Go Nuts: Eating Them Could Help You Live Longer

Those who ate a serving of nuts each day were 20 percent less likely to die from any cause.

A new study found eating a handful of nuts each day could help you live longer and lower your risk of heart disease.
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Eating a handful of nuts each day could help you live a longer and healthier life, according to a study published in the New England Journal of Medicine Wednesday.

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Those who ate a handful of nuts each day, approximately the recommended 1.5-ounce serving, had a 20 percent lower chance of dying from any cause during a 30-year period, compared with those who did not eat nuts every day. Additionally, the researchers saw a 29 percent reduction in the number of deaths that resulted from heart disease - the leading cause of death in the United States - and an 11 percent reduction in the risk of dying from cancer.

"Somebody might read our study and say that's fine, but if we start encouraging nut consumption, that might lead to a greater chance of obesity, which is a major problem in the United States," said Charles Fuchs, director of the Gastrointestinal Cancer Treatment Center at the Dana-Farber Cancer Institute, and a senior author of the report. "But interesting, what we find is that regular nut consumers are actually lighter. There's less obesity in that group."

The reduction in mortality was similar in both peanuts and different types of "tree nuts," such as walnuts, hazelnuts, pistachios and pine nuts. According to Food Allergy Research and Education, tree nut allergy is one of the most common food allergies for adults and children, and is usually lifelong.

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The researchers - a group from the Dana-Farber Cancer Institute, Brigham and Women's Hospital, and the Harvard School of Public Health - analyzed the data of more than 119,000 men and women in the United States. About 76,000 women provided information about their diet and lifestyle habits between 1980 and 2010 and more than 42,000 men did so between 1986 and 2010.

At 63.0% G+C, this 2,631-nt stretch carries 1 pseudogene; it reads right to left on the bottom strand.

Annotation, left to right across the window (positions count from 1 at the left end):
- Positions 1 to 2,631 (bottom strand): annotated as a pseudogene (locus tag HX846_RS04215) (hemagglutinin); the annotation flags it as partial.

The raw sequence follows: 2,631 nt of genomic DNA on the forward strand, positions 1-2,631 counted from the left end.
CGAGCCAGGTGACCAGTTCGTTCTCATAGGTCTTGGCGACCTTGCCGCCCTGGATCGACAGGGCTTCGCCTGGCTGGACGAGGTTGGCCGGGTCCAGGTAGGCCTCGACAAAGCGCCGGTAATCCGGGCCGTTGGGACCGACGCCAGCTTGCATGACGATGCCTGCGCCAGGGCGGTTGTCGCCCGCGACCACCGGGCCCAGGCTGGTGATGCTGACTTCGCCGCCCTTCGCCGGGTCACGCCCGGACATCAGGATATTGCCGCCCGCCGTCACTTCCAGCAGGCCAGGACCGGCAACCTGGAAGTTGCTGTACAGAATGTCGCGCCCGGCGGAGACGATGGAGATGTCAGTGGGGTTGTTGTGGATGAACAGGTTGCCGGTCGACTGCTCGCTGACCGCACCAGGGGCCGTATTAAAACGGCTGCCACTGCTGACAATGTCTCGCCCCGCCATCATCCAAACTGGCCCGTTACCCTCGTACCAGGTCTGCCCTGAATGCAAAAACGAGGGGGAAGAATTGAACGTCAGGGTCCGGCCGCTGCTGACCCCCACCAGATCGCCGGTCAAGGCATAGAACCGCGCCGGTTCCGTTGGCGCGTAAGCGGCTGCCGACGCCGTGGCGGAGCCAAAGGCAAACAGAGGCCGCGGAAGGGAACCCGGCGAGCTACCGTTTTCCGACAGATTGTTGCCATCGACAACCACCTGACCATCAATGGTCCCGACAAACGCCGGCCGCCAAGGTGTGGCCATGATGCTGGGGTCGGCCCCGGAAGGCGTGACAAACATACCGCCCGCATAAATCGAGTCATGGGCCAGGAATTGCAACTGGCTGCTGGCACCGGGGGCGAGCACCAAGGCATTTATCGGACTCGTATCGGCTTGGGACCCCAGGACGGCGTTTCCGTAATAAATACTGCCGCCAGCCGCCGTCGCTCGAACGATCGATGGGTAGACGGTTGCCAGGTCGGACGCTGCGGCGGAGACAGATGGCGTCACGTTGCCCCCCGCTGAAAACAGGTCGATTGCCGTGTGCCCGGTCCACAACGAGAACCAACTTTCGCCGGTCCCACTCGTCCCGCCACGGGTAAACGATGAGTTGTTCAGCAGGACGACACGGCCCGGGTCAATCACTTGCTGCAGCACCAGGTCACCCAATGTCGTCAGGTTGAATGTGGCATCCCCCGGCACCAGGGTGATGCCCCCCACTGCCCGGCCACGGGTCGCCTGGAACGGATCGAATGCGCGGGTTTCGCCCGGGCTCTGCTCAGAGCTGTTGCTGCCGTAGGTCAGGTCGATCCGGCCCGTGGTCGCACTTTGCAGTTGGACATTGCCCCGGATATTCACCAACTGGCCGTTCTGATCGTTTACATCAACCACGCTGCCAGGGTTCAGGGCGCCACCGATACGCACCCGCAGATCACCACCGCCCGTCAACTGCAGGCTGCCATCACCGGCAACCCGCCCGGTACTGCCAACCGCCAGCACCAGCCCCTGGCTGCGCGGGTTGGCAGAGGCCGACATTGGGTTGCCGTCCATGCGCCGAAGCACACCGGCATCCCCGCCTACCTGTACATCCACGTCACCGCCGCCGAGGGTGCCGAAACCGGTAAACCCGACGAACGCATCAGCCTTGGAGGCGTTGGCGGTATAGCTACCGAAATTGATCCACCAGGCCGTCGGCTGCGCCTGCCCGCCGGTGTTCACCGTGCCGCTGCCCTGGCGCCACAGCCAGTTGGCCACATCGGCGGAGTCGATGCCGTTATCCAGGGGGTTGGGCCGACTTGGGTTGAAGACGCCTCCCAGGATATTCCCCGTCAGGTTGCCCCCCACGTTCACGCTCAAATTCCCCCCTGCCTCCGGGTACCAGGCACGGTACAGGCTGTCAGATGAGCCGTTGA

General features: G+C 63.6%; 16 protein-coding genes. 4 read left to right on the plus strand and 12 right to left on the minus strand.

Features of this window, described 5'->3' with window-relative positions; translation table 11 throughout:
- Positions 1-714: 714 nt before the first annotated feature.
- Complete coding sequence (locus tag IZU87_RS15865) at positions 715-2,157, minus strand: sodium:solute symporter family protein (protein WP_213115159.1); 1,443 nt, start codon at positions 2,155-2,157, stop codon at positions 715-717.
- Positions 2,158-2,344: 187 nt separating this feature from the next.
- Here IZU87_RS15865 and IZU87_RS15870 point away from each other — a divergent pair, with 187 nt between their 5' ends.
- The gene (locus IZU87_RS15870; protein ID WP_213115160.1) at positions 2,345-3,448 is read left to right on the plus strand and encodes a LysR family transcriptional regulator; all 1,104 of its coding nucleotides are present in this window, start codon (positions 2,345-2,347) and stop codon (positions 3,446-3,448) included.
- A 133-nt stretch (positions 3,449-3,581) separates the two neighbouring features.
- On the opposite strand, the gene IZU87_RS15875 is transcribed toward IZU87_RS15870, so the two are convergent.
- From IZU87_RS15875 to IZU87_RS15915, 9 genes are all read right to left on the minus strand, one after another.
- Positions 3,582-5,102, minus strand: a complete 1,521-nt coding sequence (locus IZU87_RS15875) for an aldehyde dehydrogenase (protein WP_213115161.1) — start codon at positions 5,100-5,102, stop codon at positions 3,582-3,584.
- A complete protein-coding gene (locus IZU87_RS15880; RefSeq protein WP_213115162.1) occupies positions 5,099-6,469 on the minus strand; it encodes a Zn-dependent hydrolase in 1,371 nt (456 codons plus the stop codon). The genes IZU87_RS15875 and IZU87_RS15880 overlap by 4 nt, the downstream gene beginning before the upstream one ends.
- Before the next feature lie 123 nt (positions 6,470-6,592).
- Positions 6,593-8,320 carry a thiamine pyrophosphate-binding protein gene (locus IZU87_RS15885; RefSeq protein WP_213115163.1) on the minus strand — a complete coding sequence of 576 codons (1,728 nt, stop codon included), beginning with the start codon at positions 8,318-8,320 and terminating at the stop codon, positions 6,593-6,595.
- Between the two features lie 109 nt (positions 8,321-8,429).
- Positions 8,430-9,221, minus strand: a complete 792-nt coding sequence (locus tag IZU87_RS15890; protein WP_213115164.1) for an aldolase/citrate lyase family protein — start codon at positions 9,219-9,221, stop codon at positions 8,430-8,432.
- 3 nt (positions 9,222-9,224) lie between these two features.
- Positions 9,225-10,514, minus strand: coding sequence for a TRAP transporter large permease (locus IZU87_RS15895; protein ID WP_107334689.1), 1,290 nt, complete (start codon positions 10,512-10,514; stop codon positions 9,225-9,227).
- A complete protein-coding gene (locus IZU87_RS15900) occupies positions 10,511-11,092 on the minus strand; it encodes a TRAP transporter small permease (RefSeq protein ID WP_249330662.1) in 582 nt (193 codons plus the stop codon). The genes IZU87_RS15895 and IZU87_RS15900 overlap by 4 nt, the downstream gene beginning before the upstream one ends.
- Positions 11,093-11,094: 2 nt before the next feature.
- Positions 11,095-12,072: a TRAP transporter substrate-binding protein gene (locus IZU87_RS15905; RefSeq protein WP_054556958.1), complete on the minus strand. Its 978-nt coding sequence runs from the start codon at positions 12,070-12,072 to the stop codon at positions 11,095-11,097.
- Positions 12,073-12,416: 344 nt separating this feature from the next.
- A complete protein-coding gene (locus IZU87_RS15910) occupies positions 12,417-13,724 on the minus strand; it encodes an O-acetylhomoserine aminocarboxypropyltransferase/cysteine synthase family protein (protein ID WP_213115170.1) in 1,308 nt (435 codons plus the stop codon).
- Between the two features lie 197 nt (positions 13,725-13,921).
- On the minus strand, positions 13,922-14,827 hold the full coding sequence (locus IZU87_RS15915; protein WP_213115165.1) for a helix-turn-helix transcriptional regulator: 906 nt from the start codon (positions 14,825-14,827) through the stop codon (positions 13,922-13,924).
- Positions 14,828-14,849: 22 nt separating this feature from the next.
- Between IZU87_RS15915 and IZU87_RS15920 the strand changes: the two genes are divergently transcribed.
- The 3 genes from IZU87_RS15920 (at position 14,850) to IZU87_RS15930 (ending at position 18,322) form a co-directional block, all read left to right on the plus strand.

All participants filled out a detailed food questionnaire every two to four years with data on their diet and lifestyle factors, including how often they consumed nuts.

In addition to having a reduced risk of heart disease and cancer, the researchers found nut consumers were more likely to exercise, take multivitamin supplements, consume more fruits and vegetables, and were less likely to smoke.

And contrary to popular belief, those who ate nuts more often were also leaner. Those who ate nuts seven or more times per week had an average body mass index score of 24.9, whereas those who never ate nuts had a body mass index score of 26.0.

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"There's something unique about nuts. We're trying to understand why, what's the mechanism by which these things reduce the risk of dying from heart disease and cancer, as well as reducing the risk of diabetes," Fuchs said. "And we believe that there are substances within nuts that seem to affect energy or caloric pathways that alter metabolism in a positive way that allows you to contribute to weight loss."